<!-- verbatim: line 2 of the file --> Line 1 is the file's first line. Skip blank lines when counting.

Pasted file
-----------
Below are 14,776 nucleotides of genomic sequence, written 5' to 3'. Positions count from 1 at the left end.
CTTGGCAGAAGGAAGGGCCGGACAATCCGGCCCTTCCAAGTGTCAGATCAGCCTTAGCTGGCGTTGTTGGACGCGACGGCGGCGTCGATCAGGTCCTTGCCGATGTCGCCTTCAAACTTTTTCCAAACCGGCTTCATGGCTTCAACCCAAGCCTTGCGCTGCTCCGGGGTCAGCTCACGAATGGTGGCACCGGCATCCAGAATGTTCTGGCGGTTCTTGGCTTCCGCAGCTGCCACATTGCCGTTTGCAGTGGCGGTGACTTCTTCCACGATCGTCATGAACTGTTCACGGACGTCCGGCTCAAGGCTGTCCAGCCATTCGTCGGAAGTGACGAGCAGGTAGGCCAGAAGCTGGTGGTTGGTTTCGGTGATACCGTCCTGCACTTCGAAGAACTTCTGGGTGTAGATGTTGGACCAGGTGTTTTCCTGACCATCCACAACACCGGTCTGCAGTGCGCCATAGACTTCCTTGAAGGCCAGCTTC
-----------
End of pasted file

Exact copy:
CTTGGCAGAAGGAAGGGCCGGACAATCCGGCCCTTCCAAGTGTCAGATCAGCCTTAGCTGGCGTTGTTGGACGCGACGGCGGCGTCGATCAGGTCCTTGCCGATGTCGCCTTCAAACTTTTTCCAAACCGGCTTCATGGCTTCAACCCAAGCCTTGCGCTGCTCCGGGGTCAGCTCACGAATGGTGGCACCGGCATCCAGAATGTTCTGGCGGTTCTTGGCTTCCGCAGCTGCCACATTGCCGTTTGCAGTGGCGGTGACTTCTTCCACGATCGTCATGAACTGTTCACGGACGTCCGGCTCAAGGCTGTCCAGCCATTCGTCGGAAGTGACGAGCAGGTAGGCCAGAAGCTGGTGGTTGGTTTCGGTGATACCGTCCTGCACTTCGAAGAACTTCTGGGTGTAGATGTTGGACCAGGTGTTTTCCTGACCATCCACAACACCGGTCTGCAGTGCGCCATAGACTTCCTTGAAGGCCAGCTTC